29 Sep Virginia: Wrongful Death – a Lawyer’s Amendment
On September 28, 2012, Mr. Waterman argued Plaintiff’s Motion for Leave to Amend in the wrongful death suit of Arshan v. Stephen E. Plotnick, M.D., et al., No. CL11-1316 in the Circuit Court for the City of Williamsburg and James City County, Virginia. The Judge granted the Motion over the objection of Defendants, Dr. Plotnick and his PLLC, which formerly practiced medicine in Virginia Beach, Virginia.
This medical malpractice matter is controlled by Rule 1:8 of the Rules of the Virginia Supreme Court of Virginia. “Leave to amend shall be liberally granted in furtherance of the ends of justice.” Va. Sup. Ct. R. 1:8 (emphasis added).
Over 50 years ago the Virginia Supreme Court embraced its Rule’s liberality toward amendment as the modern trend, which governs the Arshan wrongful death case. “The tendency of modern decisions is reflected in our Rule”. Goode v. Courtney, 200 Va. 804, 807 (1959).
Accordingly, where as in the Arshan medical malpractice action there really is no undue prejudice or previous amendment, the amendment should be granted. E.g., Mortarino v. Consultant Eng’g Sevs., Inc. 251 Va. 289 (1996); Kole v. City of Chesapeake, 247 Va. 51 (1994). Indeed, in Gray v. Rhoads, 55 Va. Cir. 362, 377-378 (Charlottesville Jul. 2, 2001), upon dismissing claims for negligent supervision and training, sua sponte the judge granted leave to amend for claims of negligent hiring and retention.
Virginia Circuit Courts routinely grant leave to amend to further justice, this Arshan wrongful death lawsuit being no exception. E.g., Gagnon v. Burns, No. CL08-572 (Gloucester Jun. 16, 2009); Seibert v. Riverside Hosp., Inc., No. 40366-DP (Newport News Nov. 13, 2007)(medical malpractice); Pedigo v. Flattop Mountain Landowner’s Assn., Inc, 73 Va. Cir. 26, 33 (Greene Dec. 7, 2006); PMG Invs., LLC v. Gravely-Robinson, 71 Va. Cir. 140, 141 (Roanoke Jun. 14, 2006). In PMG, the circuit court granted an amendment on an appeal de novo from General District Court. In Pedigo, the circuit court granted leave to amend after sustaining a demurrer.
“A trial court that fails to allow amendments is likely to have abused its discretion. See, e.g., Peterson v. Castano, 260 Va. 299, 534 S.E. 2d 736 (2000); Mortarino v. Consultant Eng’g Servs., Inc., 251 Va. 289, 467 S.E. 2d 778 (1996).” Drewery v. City of Roanoke, 63 Va. Cir. 609, 619 (Roanoke Sep. 7, 2001). Kole v. City of Chesapeake, 247 Va. 51 (1994); XL Specialty Ins. Co. v. Commonwealth, 47 Va. App. 424 (2006); and Dirtselis v. Dirtselis, 2005 Va. App. LEXIS 451 (Nov. 8, 2005). The Supreme Court of Virginia and the Court of Appeals of Virginia regularly have reversed and remanded for denial of leave to amend. E.g., Peterson, 260 Va. at 303-304; Mortarino, 251 Va. at 295-296; Kole, 247 Va. at 57; XL, 47 Va. App. at 437-438; and Dirtselis, 205 Va. App. LEXIS 451 at *11-14. Unlike the judge in the Arshan medical malpractice hearing, the circuit court in Mortarino properly had sustained a demurrer, but “abused its discretion in failing to allow the filing of the amended motion for judgment”. 251 Va. at 296.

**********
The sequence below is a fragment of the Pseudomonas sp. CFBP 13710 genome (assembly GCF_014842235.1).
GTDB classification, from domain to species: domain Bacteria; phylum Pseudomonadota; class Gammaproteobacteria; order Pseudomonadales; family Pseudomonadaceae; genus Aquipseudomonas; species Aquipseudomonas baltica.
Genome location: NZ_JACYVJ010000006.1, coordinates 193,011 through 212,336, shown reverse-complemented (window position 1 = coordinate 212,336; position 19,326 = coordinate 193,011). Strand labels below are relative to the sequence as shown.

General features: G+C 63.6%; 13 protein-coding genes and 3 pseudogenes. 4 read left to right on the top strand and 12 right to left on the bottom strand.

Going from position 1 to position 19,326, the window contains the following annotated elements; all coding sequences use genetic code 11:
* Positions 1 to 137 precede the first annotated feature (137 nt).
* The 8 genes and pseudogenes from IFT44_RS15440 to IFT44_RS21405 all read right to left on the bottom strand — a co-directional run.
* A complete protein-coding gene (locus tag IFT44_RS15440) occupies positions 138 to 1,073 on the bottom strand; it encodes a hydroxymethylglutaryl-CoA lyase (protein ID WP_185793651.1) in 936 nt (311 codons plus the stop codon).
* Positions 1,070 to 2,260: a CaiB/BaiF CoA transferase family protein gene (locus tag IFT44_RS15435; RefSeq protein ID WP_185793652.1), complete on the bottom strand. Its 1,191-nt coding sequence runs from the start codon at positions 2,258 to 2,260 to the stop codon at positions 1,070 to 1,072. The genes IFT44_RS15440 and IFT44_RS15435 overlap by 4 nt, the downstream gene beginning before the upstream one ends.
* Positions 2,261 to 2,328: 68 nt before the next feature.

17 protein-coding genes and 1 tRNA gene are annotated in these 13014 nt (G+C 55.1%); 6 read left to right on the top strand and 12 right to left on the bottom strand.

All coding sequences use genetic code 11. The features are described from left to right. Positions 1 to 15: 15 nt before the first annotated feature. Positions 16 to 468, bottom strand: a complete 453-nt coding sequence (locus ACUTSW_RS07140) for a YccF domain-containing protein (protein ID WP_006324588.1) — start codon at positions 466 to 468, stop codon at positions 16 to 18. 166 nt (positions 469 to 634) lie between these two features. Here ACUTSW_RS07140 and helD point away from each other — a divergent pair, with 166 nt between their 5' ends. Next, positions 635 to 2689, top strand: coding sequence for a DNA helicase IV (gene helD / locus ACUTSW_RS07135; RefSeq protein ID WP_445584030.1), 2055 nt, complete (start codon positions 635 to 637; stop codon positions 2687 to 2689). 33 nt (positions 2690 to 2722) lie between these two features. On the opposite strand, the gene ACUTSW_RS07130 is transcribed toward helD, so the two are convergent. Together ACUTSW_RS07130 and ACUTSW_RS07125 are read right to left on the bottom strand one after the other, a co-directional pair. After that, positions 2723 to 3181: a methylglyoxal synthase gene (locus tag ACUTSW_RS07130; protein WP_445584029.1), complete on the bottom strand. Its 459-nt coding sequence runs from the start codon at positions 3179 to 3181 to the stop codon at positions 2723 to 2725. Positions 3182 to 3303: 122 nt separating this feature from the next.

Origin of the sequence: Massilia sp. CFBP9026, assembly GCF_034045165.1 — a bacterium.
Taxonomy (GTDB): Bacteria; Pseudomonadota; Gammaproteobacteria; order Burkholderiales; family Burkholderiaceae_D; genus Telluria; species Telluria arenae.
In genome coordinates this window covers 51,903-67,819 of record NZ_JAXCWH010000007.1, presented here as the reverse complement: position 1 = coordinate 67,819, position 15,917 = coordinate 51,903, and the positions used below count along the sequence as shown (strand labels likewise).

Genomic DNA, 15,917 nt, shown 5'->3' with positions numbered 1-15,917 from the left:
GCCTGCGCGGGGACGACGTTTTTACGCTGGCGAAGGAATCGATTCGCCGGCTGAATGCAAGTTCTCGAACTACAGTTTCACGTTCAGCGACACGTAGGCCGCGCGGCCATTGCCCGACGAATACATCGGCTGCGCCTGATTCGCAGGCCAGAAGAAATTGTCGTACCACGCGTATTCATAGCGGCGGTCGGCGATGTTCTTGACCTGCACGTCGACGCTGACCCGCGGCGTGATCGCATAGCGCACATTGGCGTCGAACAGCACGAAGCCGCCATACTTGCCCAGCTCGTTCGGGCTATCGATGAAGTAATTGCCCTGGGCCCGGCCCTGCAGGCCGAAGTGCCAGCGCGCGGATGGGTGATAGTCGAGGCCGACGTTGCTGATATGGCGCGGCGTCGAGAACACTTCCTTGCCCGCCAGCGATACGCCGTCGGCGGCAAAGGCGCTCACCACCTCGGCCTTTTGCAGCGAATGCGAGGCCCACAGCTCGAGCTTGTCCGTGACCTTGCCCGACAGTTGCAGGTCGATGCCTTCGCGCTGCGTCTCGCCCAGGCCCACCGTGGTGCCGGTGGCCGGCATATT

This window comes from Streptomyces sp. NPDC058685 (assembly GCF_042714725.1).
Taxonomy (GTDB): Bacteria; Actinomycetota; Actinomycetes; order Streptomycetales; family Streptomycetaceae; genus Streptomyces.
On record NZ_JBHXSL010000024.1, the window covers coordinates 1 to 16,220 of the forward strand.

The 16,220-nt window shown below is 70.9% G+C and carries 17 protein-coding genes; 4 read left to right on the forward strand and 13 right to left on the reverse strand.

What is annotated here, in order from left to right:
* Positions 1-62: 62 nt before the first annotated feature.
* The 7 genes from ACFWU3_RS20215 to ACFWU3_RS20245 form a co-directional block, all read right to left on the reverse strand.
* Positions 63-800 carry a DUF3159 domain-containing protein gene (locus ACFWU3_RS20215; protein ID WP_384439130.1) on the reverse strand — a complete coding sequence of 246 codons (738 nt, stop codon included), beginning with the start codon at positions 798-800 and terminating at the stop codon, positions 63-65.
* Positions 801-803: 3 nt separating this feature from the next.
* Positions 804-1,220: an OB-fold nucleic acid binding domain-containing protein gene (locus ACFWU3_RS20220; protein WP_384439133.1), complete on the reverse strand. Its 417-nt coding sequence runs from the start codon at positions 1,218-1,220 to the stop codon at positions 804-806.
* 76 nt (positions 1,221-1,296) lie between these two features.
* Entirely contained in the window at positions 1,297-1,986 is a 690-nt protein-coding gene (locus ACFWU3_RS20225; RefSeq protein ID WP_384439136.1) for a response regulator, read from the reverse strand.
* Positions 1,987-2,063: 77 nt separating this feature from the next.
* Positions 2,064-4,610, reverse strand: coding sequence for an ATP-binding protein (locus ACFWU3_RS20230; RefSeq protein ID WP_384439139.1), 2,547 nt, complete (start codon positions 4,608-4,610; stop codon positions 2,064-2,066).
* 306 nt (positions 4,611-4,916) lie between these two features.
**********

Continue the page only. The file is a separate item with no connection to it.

In Booher v. Botetourt County Board of Supervisors, 65 Va. Cir. 53, 59-61 (Botetourt Apr. 29, 2004), Defendants variously opposed the motion for leave to amend on grounds of it being unseasonable, the movant not showing it would not be futile, and the movant not having tendered the proposed amendment. But the court found no untimeliness despite months having past since initial filing, where there was no trial date or discovery. Id. at 60. Next the court in Booher rejected the futility assertion: “There is no technical burden upon a party seeking leave to amend to demonstrate that the amendment will not be futile. Nothing within the Rules of Virginia’s jurisprudence calls for such a showing.” Id. Then the Court held that although producing the proposed amendment at hearing “may be preferable and is often done, it is not required.” Id. Finally, Booher observed that the burden instead was on defendant opposing the Motion, who could not show undue prejudice. Id. at 61. When asked in the Arshan wrongful death argument, Defendants could not articular any undue prejudice.
Although Plaintiff’s amendment in the Arshan medical malpractice proceeding certainly reflects very badly on Plotnick Defendants, as did the 2007 record alteration/fraud allegations against Riverside Hospital in Seibert, supra, they are not unduly prejudicial to them. Like Riverside Hospital, Plotnick Defendants have nobody to blame for their underlying misconduct or their discovery misconduct besides themselves.
The Arshan wrongful death lawsuit granting amendment is “in furtherance of the ends of justice,” as mandated. Denial of amendment denies justice.